“The first person who ever told me about Zach was Jeri Thompson,” Rich said. “Jeri and Fred asked me what I knew about him. I said I knew his name but honestly I didn’t know a lot about him. In a little meeting with Zach, I asked him a bunch of really hard questions. He answered them all the way I wanted to hear them answered.”

He met with Wamp in Washington.

“One of the bigget issues for me was the Tenth Amendment.” Rich said. “I asked, ‘What are you going to do if the people in this White House try to pass unfunded mandates across Tennessee and across the country? Are you going to have enough backbone to tell them no thank you and take whatever lick it is they’re going to give you?'”

Rich said Wamp looked him dead in the eye and said, “Absolutely.”

“He said that was one of the biggest reasons he wanted to run for governor was to protect our states’ rights,” Rich said. “I was on board from that moment.”

Wamp is clearly the candidate who has embraced the music crowd in the current governor’s race.

There’s certainly nothing new about linking country music and politics. But while most of those relationships have involved support for presidential candidates — or in opposition of a president, the most famous case involving the Dixie Chicks — Wamp has managed to capitalize on impressive support from the Nashville music scene for the current governor’s race.

Wamp has events scheduled with Rich, the Oak Ridge Boys, Larry Gatlin, T.G. Sheppard and Christian music artist Michael W. Smith in the coming weeks. Rich and Smith are scheduled to hold events for Wamp in their homes. Rich has already hosted one.

Rich likes the intensity he sees in Wamp.

“If you’ve ever looked into that man’s eyes and spoken with him, he is not playing around,” Rich said. “It is not a game of politics to him. He is deadly serious, and that’s the kind of people we have to have if we’re going to survive the craziness we’re in right now.”

Rich even volunteered his own opinion about events in the campaign, including the early advertising blitz of Knoxville Mayor Bill Haslam, a foe in the Republican primary.

“Mayor Haslam running ads this early, more power to him,” Rich said. “I told Zach, ‘I wouldn’t let that bother you. You’re going to continue to go to the counties.’ That one-on-one contact when you see Zach Wamp, he speaks to you and looks in your eyes. You know he’s a great man and he’s a great leader for our state.”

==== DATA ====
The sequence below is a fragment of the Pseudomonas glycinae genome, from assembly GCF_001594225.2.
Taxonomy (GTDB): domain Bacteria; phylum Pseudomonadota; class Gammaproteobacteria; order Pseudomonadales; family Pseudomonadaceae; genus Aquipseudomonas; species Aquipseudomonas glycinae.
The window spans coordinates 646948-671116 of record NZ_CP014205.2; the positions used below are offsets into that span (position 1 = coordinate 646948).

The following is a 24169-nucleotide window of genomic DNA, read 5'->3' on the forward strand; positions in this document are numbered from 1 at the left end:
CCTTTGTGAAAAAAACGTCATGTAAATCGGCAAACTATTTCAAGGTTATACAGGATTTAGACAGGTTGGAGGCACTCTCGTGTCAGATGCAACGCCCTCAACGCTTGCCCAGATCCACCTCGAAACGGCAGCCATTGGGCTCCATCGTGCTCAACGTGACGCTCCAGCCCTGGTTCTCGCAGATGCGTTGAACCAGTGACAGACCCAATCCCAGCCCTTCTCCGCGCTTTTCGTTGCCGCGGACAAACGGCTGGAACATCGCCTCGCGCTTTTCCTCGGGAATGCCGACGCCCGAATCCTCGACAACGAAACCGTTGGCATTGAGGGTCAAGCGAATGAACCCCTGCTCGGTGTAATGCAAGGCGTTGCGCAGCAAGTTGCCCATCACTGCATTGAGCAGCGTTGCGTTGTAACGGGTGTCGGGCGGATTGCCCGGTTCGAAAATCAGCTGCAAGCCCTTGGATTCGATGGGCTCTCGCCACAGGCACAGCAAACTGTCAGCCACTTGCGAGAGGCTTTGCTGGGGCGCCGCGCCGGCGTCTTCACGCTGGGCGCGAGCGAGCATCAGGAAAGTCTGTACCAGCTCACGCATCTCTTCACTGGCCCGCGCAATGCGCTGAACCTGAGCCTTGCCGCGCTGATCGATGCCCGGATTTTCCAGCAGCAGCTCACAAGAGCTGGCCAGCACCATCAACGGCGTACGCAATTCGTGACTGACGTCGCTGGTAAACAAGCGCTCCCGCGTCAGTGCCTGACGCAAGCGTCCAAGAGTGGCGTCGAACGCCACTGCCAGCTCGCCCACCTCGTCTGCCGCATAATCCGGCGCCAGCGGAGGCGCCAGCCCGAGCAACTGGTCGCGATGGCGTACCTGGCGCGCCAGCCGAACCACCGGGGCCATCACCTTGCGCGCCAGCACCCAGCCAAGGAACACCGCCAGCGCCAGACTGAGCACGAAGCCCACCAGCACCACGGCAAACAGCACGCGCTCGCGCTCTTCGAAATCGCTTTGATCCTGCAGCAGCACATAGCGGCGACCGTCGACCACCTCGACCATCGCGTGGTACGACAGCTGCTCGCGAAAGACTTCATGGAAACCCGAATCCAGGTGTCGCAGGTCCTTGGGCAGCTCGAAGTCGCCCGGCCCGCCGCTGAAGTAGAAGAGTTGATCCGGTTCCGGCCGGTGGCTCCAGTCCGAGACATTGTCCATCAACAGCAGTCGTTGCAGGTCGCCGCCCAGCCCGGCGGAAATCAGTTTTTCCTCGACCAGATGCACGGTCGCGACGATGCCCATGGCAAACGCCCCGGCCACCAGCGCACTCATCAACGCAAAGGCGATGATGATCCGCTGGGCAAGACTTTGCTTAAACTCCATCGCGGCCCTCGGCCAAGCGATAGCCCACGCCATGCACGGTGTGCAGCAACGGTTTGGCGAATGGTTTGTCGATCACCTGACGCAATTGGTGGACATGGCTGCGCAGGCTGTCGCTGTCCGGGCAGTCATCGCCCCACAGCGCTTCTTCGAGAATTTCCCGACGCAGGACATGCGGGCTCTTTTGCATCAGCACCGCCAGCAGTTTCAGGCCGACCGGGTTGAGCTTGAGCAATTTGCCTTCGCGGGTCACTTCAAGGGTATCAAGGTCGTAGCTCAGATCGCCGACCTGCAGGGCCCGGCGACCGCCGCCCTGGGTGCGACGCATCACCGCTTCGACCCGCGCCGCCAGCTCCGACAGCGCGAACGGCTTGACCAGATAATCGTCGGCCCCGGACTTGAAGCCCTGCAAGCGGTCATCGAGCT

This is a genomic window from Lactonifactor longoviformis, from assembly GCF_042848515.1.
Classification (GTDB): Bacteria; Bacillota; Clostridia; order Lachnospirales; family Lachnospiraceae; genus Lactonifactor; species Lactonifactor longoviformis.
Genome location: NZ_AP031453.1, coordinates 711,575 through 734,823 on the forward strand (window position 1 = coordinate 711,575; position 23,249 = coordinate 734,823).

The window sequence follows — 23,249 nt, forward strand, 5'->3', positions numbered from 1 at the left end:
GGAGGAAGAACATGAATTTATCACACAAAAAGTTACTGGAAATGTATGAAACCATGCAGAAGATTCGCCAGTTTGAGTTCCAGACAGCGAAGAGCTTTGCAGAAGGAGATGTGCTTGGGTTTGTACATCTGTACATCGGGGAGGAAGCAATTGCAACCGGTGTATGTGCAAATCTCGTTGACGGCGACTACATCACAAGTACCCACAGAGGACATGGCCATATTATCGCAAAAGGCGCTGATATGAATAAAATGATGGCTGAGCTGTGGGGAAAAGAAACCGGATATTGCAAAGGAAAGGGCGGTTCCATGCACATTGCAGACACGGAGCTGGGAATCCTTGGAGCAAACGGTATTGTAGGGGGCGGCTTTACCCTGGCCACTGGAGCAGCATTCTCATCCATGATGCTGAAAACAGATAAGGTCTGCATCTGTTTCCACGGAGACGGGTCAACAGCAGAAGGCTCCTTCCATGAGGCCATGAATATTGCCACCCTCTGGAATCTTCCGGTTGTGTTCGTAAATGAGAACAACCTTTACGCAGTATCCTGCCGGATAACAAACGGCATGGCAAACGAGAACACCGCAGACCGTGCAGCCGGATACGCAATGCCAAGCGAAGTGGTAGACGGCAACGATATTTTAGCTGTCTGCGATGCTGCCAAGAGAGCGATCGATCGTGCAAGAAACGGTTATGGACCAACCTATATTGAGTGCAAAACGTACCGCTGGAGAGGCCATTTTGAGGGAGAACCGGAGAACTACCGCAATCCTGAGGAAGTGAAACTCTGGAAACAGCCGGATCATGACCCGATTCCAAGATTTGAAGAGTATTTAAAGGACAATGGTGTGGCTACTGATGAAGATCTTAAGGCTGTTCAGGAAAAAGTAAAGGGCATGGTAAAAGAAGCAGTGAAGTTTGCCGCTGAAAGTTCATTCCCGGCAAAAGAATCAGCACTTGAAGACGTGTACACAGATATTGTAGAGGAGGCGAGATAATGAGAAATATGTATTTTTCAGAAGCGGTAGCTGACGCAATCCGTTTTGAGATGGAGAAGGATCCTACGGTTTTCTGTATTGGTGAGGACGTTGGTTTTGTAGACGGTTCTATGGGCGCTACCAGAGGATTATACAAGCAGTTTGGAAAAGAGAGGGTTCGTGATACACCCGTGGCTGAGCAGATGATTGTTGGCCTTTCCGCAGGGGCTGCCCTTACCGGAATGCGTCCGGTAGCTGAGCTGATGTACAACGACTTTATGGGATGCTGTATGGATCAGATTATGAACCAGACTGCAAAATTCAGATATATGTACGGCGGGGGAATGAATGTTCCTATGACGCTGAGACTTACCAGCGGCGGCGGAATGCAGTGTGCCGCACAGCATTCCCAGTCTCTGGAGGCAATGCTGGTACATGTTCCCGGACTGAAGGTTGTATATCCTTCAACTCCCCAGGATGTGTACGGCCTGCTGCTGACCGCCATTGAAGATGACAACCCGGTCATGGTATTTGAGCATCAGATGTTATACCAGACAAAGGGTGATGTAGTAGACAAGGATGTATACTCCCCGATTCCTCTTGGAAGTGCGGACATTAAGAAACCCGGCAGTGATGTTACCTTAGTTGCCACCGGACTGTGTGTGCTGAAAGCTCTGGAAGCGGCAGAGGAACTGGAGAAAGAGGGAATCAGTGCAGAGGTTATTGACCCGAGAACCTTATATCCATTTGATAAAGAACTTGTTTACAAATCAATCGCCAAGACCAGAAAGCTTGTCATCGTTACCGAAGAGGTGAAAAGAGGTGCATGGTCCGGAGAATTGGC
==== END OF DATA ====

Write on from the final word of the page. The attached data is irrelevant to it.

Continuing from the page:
It’s not always easy for entertainers to get involved in politics. There can be a price to pay, since you potentially lose half your audience anytime you pick a side.

The debacle over the Dixie Chicks and President George W. Bush, where lead singer Natalie Maines’ criticism of the president cost the music group immensely, might serve as a warning to an image-conscious  entertainer to think twice about getting too political in the public eye.

But the ties between politics and country music have been substantial. Former President George H.W. Bush is an avid country music fan and spoke on stage of the Country Music Association Awards in 1991. President Richard Nixon played the piano on the Grand Ole Opry in 1974.

Superstar Tim McGraw, a Democrat, has spoken of possibly running for governor someday. The late King of Country Music, Roy Acuff, ran unsuccessfully for governor of Tennessee as the Republican nominee in 1948. Tex Ritter, a Nixon supporter, ran unsuccessfully in Tennessee for the Senate as a Republican in 1970.

The Bush family has enjoyed the support, financially and otherwise, of the Oak Ridge Boys, Reba McEntire and Ricky Skaggs over the years. Republican financial contributors have included legendary music executive Mike Curb as well as Jay DeMarcus of Rascal Flatts and Sammy Kershaw, who ran unsuccessfully for lietenant governor of Louisiana.

Universal Music executive Luke Lewis has contributed in the past to a political mix of Sen. Bob Corker and Rep. Marsha Blackburn, both Republicans, and Democratic Rep. Bart Gordon.

President Barack Obama’s contributors have included top-flight songwriters Matraca Berg, Don Schlitz and, notably, Rich’s old Big & Rich partner Kenneth Alphin.